Who remembers that Staples back-to-school ad from the late ’90s? You know the one where the dad is dancing down the aisles while his kids glumly drag their feet behind him and ‘It’s the Most Wonderful Time of Year’ plays in the background? We’re feeling the spirit of that commercial more than ever this year. It may only be back-to-school for the kids, but the fresh-start energy affects us all. Here’s our guide for making the most of this seasonal motivation while it lasts.
Go through last year’s winter gear to see what still fits and then buy replacements for this year
Why? The first snowfall will be here before you know it (sob), but, honestly, it just feels SO GOOD to know that you have everything you need to get through winter. You’re likely packing away the beach umbrella and camping gear anyway, so you might as well pull out the boots and snowsuits while you’re at it. Plus, kids can often get two or even three years out of a winter coat. Being organized could save you from needlessly buying new gear when you see them on display in the fall and panic.
To the Victoria International Chalk Art Festival, from September 7 to 11 at The Bay Centre
Why? Kids will be floored by the intricate, beautiful, and very 3D-looking works of chalk art. Just be prepared for them to begin beautifying your driveway with a renewed enthusiasm once you get home.
Fun, neon-coloured and emoji-themed school supplies
Why? Some schools send out supply lists during the summer and others wait until September. Either way, you’re sure to find yourself picking some last-minute tools, at the very least. It’s nice to treat your kids to a couple extra-special items to help get them excited about the new year. Bright colours are hot this year, so why not grab a pack of gel pens, some bright Post-Its, and a bunny-shaped pencil sharpener. Emoji-themed locker magnets, erasers and more are also super trendy right now.
Why? This is a fun and active game that reinforces basic alphabet and phonics learning. It’s perfect for preschooler and kindergartners with energy to burn. All you need is two bins, some letters (foam, wooden puzzle pieces, etc.) and a bit of space. Put all the letters in one bin and leave the other empty. You can call out a letter (or a sound or word to make it a bit harder) and your kid needs to search for the right letter and run it over to the other bin. Make it even more exciting by introducing a fun physical activity after each letter, like kicking a soccer ball or spinning a hula hoop.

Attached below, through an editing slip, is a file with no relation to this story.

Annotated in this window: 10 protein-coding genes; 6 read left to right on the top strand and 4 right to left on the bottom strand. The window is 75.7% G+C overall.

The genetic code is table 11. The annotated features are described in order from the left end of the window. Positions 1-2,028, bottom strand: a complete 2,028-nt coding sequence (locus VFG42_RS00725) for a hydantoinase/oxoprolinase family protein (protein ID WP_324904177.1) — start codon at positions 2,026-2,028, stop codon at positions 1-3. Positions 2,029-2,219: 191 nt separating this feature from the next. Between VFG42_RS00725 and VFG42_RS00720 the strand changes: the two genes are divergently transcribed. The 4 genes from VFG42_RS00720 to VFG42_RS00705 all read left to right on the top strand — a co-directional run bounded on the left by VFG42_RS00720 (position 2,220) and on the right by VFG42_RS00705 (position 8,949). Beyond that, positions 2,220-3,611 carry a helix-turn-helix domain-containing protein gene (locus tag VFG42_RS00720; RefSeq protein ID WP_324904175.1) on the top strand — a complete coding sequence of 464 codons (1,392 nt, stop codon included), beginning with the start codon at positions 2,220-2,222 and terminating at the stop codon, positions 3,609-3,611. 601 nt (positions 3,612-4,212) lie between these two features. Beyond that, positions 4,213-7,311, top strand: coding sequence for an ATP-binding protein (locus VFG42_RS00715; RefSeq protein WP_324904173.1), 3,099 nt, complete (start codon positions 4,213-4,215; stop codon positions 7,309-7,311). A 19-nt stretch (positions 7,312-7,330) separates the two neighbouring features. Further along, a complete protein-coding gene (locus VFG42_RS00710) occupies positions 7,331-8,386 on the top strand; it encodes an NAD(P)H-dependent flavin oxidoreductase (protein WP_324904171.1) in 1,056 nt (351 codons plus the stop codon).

The Darkest Dark by Chris Hadfield
Why? Chris Hadfield, the first Canadian astronaut to walk in space (who also played David Bowie’s Space Oddity on a guitar while he was in command of the freaking International Space Station), has a children’s book out this month. Wait, there’s more. The book is inspired by his own childhood fear of the dark and how the moon landing helped him realize that while outer space is the darkest dark there is, it’s also incredibly beautiful. It’s a wonderfully illustrated book about coming to terms with your fears and chasing your dreams. This will be making the bedtime rotation in our homes.
Interactive Telling Time HD
Why? This app, best for ages four and up, was designed with input from artists, educators and parents. It helps kids learn to tell time, introducing them to concepts such as am and pm and the difference between 12 and 24 hour clocks.
Why? The Owl publishing we all know and trust has a fantastic news site designed especially for kids. It covers breaking world news, science and tech, planet, sport, entertainment, history, and ‘weird zone’ stories. They are geared to strong readers (or to parents reading aloud to their kids) and do a great job explaining how and why things have happened. This is a great resource for kids to check in with daily, to use for research projects, or to help parents explain complicated issues like the Black Lives Matter protests.
Make an eco-friendly lunch plan
Why? Litterless lunches are nothing new, but finding the perfect lunch container sometimes feels like an impossible mission. And, well, maybe it is. Maybe there is no perfect lunch box. Remember, the most eco-friendly thing to do is to not buy anything new. Cloth lunch boxes and bags will freshen up nicely after a run through the hot laundry cycle with a small splash of bleach, and the food containers or bento boxes from last year might be just fine to use again. That said, these organic cotton Fluf lunch and snack bags (with a food-safe lining) and the seemingly indestructible PlanetBox get our seal of approval.
Freezable baked goods for school snacks
Why? Because it’s September! Because you have that do-gooder, go-getter spirit and you want nothing more than to bake homemade, nourishing snacks to see your children through the school day. (And because it’s only a matter of time before you run out of steam and there’s no shame in packaged granola bars either.) Muffins like these zucchini chocolate chip or banana ones are always a hit with kids. Fruit-filled squares like these or even homemade pancakes and waffles will also freeze well. Partially defrost in the microwave (or pull them out of the freezer the night before) and you’re set.
Make sure every kid in your child’s classroom starts the year on an equal footing. When doing your back-to-school shopping, throw an extra of something you’re already buying into your cart. Send it to school along with a note for teacher explaining that the extra is for any student in need.
Why? Two reasons: it’s important for kids to have the materials they need for school, both for their learning and their self-esteem; and teachers all too often end up personally paying for needed school supplies. They’ll appreciate your gift so much.